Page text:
A Day at the Archives… Film & Diplomacy in Rome’s State Archives (Ministry of Foreign Affairs and Central State Archives)

Carla Mereu Keating, University of Bristol

8 February 2019


In the spring of 2014, the British Academy and the Leverhulme Trust awarded a small research grant to my project entitled “The Language and the Image of a Nation: Diplomatic Relations between the Italian Foreign Office and the Motion Picture Producers and Distributors of America (MPPDA) during the 1930s”. The scheme is notoriously very competitive, so when my project was selected, I couldn’t quite believe it.

As detailed in my plan of action, I was going to carry most of my research in Rome at the historical diplomatic archive of the Ministry of Foreign Affairs [Ministero degli Affari Esteri (MAE)] to study the correspondence exchanged in the interwar period between the Italian Foreign Office and the MPPDA, the North American film trade association headed by Will Hays most commonly known as the Hays Office. I also planned to visit the Central State Archives [Archivio Centrale di Stato (ACS)], to document the level of interference exercised by Mussolini’s administration in the circulation of foreign-language films in Italy during the fascist regime.[i]

I stayed in Rome between September 2014 and March 2015. From September to December, I visited the MAE archive; between December and March, I mostly worked at the ACS. These two state archives are located in two different areas of Rome. The ACS is located in the South West, in the wealthy EUR district, only a 5-minute walk from the Laurentina stop of the Metro B line. The journey to the MAE archive, located in the North West, is not as straightforward. Because I visited the archive before during my PhD, I was aware that this area, and Rome in general, is not often serviced well by public transport, and if I wanted to commute easily to the various archives and libraries scattered around the Eternal City, [ii] I needed to stay somewhere not too far from Termini Central Station, where the two main metro lines A and B intersect. I was lucky to share an apartment near San Giovanni, which is served by the Metro A line and only a couple of stops away from Termini.

Central State Archives (ACS):

 

Historical Diplomatic Archive (MAE):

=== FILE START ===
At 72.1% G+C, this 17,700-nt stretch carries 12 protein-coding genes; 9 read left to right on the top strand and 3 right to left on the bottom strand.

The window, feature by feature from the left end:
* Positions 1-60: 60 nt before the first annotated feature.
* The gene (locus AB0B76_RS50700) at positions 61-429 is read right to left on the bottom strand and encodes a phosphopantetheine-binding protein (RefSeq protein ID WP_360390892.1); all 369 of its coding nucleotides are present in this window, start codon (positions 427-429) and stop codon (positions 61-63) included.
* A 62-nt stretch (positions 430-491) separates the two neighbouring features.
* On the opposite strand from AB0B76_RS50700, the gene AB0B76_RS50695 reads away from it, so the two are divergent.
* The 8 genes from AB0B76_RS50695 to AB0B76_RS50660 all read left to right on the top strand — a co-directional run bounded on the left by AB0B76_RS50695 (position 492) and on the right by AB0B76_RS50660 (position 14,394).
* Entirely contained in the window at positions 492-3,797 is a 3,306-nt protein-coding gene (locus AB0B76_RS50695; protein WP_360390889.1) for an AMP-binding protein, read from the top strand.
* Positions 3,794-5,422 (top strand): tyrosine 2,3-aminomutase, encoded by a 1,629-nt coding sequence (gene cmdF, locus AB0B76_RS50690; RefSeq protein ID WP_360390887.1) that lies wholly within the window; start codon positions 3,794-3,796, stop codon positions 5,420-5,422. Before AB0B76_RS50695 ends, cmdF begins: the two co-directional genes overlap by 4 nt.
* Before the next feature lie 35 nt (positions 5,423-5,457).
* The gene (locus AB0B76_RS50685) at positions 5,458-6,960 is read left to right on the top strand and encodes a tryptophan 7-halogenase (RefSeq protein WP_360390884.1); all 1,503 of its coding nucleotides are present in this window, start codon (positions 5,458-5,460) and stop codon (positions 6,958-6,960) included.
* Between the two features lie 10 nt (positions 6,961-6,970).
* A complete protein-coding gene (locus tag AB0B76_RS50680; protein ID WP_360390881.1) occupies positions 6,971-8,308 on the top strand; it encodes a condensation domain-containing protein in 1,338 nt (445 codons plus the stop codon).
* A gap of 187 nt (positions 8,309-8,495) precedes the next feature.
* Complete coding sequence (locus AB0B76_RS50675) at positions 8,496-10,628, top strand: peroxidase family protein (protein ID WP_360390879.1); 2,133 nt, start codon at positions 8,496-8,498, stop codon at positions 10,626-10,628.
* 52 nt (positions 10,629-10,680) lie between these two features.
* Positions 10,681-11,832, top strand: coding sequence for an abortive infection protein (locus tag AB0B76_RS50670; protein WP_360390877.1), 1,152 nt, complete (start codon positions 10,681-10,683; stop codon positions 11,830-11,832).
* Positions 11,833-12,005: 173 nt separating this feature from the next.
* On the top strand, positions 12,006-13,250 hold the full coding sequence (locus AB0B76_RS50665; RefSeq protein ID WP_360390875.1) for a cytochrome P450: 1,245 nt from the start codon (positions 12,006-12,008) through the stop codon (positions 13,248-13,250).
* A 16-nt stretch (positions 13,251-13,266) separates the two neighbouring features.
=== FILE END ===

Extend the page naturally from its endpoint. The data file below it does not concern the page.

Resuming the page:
MAE’s historical diplomatic archive is open to researchers only between 9:00 and 14:00, Monday to Friday. To get access researchers need to make an appointment through the online system, submitting copy of their ID and a reference letter from their supervisor/mentor/funding body. Citizens of foreign countries are required to submit further documentation as to why they need to carry out research in Italy. They will also likely need to have some knowledge of Italian or work alongside someone who does when making their application and during their time at the archive.

The entrance to the archive is on the left side of the Ministry’s imposing building. Upon my arrival, I reported to reception and then went through security and bag checks. Once inside, I was asked to leave my belongings in one of the small lockers outside of the reading room. I was allowed to bring my own laptop, phone, notebook, camera (or scanner) inside the room. Personal reproduction is free but previous authorization is required. There is also a photocopying machine, but it can’t be used if records are in poor physical condition (and if working on pre-WW2 collections, it is likely that they are dusty and/or have deteriorated).

The ACS is open to researchers Monday-Friday 9:00-18:45 and Saturdays 9:00-13:00. A photo ID will be required each day to access the reading room, and small lockers are available on the ground floor. On the first floor, first-time visitors will need to register and to briefly describe their research. Photocopying and photography are allowed but at a fee set by the archive. Inside the building there is only a small area with a few vending machines, but the outside area is better served if one is in need of a short break.